At the end of December, the Tunisian Interior Ministry reported that during 2014, 23 security force members (mostly soldiers and members of the National Guard) had been killed during the past year by Islamist militants. The ministry also said that government counter-terrorism operations during the same period had killed at least 30 jihadists and led to the arrest of more than 1,000 other suspects (Marsad, December 30, 2014). As in 2013, most counter-terrorism operations had focused on northwestern Tunisia, particularly in areas bordering Algeria and around the mountains of Jebel Chaambi. The government figures underlines that the Tunisian government is continuing its efforts against Islamist militancy.
However, as this data also shows, Tunisia continues to face a considerable jihadist challenge, both in the form of the approximately 3,000 Tunisian fighters reportedly active in Iraq and Syria and as shown by the government’s continuous dismantling of local jihadist cells, some of which also sporadically conducted attacks inside Tunisia (al-Arabiya, December 15, 2014). The overlap between these two trends of growing domestic radicalization and increasing connections between local militants and jihadist groups abroad is underscored by the recent actions of Boubaker al-Hakim, a Tunisian jihadist. In a video posted in December, he claimed responsibility for the 2013 killings of two leading secular politicians, Chokri Belaid and Muhammad Brahmi, and declared himself to be a member of the Islamic State (Tunisie Secret, December 18, 2014).  These and related developments have led some local experts to estimate that there are around 400 active terrorist cells in Tunisia linked, ideologically or materially, to the Islamic State (Echourouk [Algiers], January 15). Even if such estimates are not entirely accurate, it is nonetheless clear that Tunisia is currently home to a range of terrorist cells, some of which have global links.
Recent Attacks and Counter-Strategy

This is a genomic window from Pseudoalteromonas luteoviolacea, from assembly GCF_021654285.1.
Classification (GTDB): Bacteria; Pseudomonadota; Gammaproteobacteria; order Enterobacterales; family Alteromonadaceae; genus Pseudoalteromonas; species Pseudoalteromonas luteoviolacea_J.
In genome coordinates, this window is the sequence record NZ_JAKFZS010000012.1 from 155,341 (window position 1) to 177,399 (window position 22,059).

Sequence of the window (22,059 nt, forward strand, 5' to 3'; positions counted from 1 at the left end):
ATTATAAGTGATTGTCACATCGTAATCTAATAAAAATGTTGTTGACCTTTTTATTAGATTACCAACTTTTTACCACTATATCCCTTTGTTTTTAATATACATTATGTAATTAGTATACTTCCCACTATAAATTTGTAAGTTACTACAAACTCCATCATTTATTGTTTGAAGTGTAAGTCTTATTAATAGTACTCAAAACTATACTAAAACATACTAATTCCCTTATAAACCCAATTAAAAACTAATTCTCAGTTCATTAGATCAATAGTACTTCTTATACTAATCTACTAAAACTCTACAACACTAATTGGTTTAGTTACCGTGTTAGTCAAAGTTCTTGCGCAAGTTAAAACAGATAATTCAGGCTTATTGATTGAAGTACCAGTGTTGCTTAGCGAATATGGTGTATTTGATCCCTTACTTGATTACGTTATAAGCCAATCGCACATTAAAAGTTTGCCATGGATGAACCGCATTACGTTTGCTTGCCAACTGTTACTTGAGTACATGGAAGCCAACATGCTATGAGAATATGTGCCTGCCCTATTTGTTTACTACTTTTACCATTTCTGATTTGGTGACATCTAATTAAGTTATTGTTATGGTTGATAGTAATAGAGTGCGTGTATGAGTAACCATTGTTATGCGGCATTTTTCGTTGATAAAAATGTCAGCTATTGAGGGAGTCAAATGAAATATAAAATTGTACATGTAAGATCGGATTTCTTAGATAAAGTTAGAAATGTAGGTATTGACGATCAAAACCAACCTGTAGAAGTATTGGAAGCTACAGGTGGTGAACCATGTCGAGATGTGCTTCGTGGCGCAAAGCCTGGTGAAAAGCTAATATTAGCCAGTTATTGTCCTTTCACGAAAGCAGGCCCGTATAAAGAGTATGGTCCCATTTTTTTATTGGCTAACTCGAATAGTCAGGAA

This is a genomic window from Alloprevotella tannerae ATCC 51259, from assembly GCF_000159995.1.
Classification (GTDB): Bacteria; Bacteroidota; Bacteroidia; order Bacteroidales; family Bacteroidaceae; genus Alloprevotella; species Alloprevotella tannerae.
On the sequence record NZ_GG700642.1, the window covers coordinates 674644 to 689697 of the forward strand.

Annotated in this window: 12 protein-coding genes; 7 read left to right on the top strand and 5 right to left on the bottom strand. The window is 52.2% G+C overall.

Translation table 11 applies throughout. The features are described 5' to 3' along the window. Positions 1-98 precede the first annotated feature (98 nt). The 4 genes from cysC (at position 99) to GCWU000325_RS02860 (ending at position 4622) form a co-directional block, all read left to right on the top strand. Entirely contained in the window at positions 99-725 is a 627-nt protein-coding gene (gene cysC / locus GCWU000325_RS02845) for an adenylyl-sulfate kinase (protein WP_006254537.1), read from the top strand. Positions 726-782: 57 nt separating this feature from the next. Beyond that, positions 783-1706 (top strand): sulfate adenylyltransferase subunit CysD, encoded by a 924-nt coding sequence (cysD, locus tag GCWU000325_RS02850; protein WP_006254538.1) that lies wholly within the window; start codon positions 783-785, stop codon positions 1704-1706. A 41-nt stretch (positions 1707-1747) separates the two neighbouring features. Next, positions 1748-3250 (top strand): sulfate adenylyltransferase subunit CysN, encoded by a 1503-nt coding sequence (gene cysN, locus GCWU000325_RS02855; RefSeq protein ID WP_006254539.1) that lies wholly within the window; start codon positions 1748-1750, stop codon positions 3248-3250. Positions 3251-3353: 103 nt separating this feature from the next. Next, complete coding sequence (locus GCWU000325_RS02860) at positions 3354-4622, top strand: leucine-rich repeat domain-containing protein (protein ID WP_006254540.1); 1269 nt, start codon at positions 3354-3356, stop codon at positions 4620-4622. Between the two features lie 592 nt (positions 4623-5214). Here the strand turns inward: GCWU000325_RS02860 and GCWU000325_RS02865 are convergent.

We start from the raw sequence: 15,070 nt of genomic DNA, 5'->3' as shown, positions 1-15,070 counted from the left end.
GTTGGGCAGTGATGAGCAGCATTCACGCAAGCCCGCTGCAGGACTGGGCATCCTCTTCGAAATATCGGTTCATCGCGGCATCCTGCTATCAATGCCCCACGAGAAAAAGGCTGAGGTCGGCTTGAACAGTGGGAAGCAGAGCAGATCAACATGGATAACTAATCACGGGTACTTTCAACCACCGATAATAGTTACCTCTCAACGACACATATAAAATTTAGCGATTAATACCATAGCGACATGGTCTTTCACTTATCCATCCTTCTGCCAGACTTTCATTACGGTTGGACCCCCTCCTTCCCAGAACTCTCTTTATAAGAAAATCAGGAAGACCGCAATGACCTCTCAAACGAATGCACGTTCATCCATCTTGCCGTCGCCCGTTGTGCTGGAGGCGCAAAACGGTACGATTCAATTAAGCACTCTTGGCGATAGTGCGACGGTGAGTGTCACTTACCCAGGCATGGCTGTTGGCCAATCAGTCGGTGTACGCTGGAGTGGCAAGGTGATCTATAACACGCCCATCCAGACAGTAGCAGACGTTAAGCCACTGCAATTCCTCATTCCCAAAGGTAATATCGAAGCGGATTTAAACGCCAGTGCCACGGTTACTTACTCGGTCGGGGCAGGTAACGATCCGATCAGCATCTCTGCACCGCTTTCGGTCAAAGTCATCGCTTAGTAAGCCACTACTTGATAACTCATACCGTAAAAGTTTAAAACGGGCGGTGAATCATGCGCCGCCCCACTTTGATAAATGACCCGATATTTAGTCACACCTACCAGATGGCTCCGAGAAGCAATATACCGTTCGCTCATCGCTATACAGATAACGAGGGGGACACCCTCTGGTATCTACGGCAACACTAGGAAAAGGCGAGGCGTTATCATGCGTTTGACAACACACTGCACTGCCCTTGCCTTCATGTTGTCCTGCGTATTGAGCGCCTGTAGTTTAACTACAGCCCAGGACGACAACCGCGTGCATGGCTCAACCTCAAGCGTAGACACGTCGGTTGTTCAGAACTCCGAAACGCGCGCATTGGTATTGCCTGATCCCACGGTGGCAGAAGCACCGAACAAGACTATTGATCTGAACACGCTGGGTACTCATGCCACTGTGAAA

Typical of the pattern of counter-terrorist operations and jihadist attacks during the last year are the events of late October and early November. First, the Tunisian Army led a counter-terrorism raid on October 28, near Krib in northern Tunisia, which led to the arrest of eight suspects (Business News, October 28, 2014). The suspected terrorists were found in possession of explosive devices with electronic detonators as well as solar powered charging systems for electronic devices, such as cell phones and laptops (Tunisie Numerique, October 28, 2014). This unusual equipment suggested that these individuals were in contact with jihadist cells operating in isolated areas of Jebel Chaambi, where militants are typically without access to electric power. A few days later on November 5, jihadists attacked a bus carrying a convoy of soldiers with their families near Nebeur in western Tunisia, close to Algeria. Five soldiers were killed in the ambush (African Manager, November 5, 2014). A few days after that, the Tunisian authorities announced the arrest of two Syrian nationals, who the government identified as belonging to the Islamic State, on the border between Algeria and Tunisia (El Watan, November 5, 2014). The timing of this apparent infiltration attempt coincided with an announcement by the Okba ibn Nafaa Brigade, a Tunisian jihadist group, that it was now affiliated with the Islamic State. A short period after this, on December 1, 2014, jihadists ambushed a car in Kef; one of its occupants, a National Guard member, was killed and beheaded by the attackers (Jeune Afrique, December 1, 2014). These episodes, taking place in the course of just over a month, show that Tunisian jihadist elements are still active in several parts of country, particularly near the Algerian border, and are capable of carrying out a wide variety of attacks.